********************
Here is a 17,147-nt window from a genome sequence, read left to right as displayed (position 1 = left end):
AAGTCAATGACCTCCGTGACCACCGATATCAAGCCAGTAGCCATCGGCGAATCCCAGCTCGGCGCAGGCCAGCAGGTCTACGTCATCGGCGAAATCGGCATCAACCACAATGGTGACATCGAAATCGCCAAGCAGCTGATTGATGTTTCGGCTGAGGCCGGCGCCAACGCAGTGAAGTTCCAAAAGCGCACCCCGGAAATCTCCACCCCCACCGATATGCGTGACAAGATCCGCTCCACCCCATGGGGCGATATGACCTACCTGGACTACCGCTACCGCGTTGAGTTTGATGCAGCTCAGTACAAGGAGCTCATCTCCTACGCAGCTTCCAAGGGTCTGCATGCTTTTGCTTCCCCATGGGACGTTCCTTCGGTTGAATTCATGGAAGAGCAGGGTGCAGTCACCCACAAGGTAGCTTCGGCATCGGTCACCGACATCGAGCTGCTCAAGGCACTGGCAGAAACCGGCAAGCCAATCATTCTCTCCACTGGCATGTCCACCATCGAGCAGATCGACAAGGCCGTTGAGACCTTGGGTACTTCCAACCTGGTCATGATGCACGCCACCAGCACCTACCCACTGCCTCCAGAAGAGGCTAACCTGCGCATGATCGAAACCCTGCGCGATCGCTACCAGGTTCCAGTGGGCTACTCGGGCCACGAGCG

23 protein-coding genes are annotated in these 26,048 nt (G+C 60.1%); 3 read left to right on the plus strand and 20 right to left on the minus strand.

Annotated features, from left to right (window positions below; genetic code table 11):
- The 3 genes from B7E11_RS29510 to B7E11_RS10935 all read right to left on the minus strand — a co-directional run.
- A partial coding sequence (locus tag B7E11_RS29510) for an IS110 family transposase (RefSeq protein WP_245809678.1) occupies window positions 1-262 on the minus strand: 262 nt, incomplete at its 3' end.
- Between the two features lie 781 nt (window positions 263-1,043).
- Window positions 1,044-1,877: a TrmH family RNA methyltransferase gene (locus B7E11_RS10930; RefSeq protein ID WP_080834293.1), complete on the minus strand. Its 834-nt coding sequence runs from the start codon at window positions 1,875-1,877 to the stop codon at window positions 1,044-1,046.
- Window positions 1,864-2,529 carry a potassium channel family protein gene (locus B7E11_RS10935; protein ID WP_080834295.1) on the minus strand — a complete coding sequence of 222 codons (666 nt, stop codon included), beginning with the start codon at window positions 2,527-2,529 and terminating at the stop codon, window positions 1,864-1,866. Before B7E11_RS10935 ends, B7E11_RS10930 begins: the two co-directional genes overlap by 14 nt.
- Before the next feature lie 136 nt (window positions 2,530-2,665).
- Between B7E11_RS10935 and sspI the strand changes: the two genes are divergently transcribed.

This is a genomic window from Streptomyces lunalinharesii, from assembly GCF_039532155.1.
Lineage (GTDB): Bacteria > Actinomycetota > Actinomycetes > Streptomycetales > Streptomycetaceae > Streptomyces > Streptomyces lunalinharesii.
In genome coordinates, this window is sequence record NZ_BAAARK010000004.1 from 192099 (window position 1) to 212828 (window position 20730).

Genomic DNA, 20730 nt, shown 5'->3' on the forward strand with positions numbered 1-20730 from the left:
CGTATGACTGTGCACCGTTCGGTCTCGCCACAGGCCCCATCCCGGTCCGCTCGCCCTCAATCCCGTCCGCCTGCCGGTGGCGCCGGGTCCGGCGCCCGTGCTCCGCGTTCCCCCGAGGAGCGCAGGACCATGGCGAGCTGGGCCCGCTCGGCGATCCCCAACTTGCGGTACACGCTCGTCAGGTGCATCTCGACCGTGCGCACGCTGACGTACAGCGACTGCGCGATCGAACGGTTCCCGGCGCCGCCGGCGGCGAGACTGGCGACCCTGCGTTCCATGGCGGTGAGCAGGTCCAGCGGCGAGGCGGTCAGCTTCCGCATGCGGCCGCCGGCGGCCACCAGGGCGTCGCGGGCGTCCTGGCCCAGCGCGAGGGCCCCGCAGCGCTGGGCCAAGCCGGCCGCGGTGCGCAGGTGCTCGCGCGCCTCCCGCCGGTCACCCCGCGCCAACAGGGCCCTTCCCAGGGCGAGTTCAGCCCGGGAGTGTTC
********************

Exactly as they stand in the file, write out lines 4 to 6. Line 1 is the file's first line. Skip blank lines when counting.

Annotated features, from left to right (window positions below; genetic code table 11):
- The 3 genes from B7E11_RS29510 to B7E11_RS10935 all read right to left on the minus strand — a co-directional run.
- A partial coding sequence (locus tag B7E11_RS29510) for an IS110 family transposase (RefSeq protein WP_245809678.1) occupies window positions 1-262 on the minus strand: 262 nt, incomplete at its 3' end.